Writer: Hugh McCann Director: Tom Nicholas Reviewer: Christy Ku
Ensuite is Hugh McCann’s debut play, a coming of age story about his brief time at university as he tries and ultimately fails to become his ideal of an ‘Art Student’.
It’s immensely funny with an edge of the surreal to it. The set has about 26 swimming noodles suspended from the ceiling, through which McCann weaves in and out to tell his story. He begins the play with a relatable awkward enthusiasm for university life, leading the audience on his drug-filled journey through art lectures, bizarre parties with Björk and hiding in his ensuite bathroom smoking until he drops out.
The play has a great script, the writing cleverly layers humour (quite frequently crude) and satire as he mocks everything; the art college, the art world’s atmosphere of pretentiousness and, ultimately, himself. The storytelling is energetically captivating, with McCann leaping in and out of characters, from professors to a hallucination of an ancient talking tree. Although, there is a scene where he is late for his lecture and runs in slow motion through the swimming noodles; it’s a little drawn out and needed more variety of movements to sustain interest.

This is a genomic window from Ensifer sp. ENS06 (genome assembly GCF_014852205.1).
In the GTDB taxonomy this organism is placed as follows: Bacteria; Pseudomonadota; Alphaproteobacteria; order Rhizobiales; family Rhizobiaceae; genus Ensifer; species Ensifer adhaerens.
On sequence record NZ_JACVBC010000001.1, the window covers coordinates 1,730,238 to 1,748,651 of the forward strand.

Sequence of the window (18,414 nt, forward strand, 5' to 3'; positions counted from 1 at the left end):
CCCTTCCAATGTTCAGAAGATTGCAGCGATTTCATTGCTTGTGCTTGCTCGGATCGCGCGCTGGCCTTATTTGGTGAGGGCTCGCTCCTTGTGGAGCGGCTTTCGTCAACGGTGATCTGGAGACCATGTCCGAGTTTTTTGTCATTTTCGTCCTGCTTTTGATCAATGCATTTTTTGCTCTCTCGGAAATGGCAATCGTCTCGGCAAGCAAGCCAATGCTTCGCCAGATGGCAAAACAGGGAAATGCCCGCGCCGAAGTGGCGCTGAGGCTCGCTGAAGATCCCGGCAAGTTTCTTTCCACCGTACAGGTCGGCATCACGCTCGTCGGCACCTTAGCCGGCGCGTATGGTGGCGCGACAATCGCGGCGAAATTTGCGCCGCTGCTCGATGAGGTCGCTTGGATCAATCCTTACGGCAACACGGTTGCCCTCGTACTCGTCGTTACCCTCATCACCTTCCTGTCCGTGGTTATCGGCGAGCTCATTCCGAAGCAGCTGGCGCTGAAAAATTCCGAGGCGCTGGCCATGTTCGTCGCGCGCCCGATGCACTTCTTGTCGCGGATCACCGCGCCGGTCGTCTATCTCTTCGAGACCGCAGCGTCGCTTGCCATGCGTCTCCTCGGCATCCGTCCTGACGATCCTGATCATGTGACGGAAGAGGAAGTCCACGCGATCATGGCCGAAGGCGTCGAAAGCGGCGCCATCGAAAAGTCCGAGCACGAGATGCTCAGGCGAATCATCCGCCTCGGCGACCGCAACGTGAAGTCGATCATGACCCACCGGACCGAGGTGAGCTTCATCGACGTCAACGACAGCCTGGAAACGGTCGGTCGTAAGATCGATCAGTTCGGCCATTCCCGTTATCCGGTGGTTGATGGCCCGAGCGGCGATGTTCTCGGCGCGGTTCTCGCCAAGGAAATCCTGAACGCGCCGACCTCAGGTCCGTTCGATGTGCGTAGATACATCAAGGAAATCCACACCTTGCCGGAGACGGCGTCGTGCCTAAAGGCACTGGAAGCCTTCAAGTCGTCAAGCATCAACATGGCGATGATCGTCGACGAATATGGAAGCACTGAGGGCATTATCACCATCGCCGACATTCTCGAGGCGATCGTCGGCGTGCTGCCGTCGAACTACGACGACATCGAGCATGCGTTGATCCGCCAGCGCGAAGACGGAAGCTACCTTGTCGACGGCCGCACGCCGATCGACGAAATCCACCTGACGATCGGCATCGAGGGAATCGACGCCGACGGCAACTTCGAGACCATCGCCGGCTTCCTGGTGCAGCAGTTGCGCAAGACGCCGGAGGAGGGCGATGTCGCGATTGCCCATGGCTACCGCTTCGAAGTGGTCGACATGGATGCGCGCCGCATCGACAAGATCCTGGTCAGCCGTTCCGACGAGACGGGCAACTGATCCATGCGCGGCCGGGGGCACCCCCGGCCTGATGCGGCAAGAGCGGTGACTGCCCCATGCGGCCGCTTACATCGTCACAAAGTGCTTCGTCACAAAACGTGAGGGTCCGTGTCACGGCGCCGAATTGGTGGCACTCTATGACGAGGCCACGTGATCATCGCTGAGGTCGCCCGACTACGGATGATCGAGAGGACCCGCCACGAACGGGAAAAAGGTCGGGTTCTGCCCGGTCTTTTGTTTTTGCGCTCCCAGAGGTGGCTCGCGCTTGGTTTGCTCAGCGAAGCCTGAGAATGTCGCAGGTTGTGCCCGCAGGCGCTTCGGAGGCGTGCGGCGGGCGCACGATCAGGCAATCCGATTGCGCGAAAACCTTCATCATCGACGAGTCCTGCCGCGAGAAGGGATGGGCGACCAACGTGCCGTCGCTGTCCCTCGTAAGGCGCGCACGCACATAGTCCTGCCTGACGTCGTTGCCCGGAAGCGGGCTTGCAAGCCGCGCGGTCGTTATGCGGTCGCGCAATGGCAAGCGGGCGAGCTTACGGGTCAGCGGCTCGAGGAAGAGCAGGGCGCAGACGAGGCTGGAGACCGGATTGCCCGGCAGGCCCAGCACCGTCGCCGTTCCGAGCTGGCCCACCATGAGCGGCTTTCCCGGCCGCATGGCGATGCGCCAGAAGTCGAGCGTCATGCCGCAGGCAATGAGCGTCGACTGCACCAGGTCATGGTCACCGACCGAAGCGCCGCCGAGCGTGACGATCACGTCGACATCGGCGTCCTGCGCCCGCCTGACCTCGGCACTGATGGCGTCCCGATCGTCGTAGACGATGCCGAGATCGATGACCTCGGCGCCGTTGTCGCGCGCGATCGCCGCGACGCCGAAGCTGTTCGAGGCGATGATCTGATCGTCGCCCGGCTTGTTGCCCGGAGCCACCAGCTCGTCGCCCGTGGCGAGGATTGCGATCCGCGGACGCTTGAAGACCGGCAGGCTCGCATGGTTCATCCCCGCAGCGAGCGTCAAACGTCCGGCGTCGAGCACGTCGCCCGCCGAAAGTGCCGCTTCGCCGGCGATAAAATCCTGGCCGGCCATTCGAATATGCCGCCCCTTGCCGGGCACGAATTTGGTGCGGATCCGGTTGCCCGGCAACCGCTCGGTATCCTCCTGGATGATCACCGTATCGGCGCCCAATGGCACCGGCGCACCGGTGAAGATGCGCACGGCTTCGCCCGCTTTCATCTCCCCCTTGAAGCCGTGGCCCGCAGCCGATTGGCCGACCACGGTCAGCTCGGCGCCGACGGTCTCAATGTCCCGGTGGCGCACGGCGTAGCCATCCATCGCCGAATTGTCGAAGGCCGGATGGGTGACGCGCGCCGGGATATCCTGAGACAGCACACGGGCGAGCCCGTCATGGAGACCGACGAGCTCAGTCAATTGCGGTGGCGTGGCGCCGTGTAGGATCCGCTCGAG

Ensuite is a show for anyone who has ever felt disenchanted with their degree or their role in the artistic world. Starting university in a new city full of strangers offers a blank canvas for students to become who they want to be – or rather who they think they want to be. While McCann fails to be an ‘Art Student’ and his university life falls apart (arguably it was never together in the first place), it’s an adventure.
Self-satirising without self-pitying, McCann is a very amiable performer and delivers a hilarious show every twenty-something student should see.